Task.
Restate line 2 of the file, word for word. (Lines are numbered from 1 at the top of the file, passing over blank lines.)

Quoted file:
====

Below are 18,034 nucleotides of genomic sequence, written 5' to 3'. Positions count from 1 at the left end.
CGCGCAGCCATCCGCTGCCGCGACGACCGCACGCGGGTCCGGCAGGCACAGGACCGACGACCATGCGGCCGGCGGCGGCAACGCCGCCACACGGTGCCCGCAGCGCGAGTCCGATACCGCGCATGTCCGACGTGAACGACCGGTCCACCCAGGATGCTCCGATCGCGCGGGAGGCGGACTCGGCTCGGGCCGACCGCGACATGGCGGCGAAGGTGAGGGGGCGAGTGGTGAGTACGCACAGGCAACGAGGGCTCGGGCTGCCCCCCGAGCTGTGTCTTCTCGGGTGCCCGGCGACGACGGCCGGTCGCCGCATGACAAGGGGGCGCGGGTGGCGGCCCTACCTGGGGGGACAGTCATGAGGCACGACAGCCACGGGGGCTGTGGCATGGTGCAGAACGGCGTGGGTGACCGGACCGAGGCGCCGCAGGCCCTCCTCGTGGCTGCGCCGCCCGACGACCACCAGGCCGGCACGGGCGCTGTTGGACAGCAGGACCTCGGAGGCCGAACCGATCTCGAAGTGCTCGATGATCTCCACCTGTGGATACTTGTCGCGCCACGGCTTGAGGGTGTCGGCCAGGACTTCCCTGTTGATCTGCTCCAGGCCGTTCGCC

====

CGCGCAGCCATCCGCTGCCGCGACGACCGCACGCGGGTCCGGCAGGCACAGGACCGACGACCATGCGGCCGGCGGCGGCAACGCCGCCACACGGTGCCCGCAGCGCGAGTCCGATACCGCGCATGTCCGACGTGAACGACCGGTCCACCCAGGATGCTCCGATCGCGCGGGAGGCGGACTCGGCTCGGGCCGACCGCGACATGGCGGCGAAGGTGAGGGGGCGAGTGGTGAGTACGCACAGGCAACGAGGGCTCGGGCTGCCCCCCGAGCTGTGTCTTCTCGGGTGCCCGGCGACGACGGCCGGTCGCCGCATGACAAGGGGGCGCGGGTGGCGGCCCTACCTGGGGGGACAGTCATGAGGCACGACAGCCACGGGGGCTGTGGCATGGTGCAGAACGGCGTGGGTGACCGGACCGAGGCGCCGCAGGCCCTCCTCGTGGCTGCGCCGCCCGACGACCACCAGGCCGGCACGGGCGCTGTTGGACAGCAGGACCTCGGAGGCCGAACCGATCTCGAAGTGCTCGATGATCTCCACCTGTGGATACTTGTCGCGCCACGGCTTGAGGGTGTCGGCCAGGACTTCCCTGTTGATCTGCTCCAGGCCGTTCGCC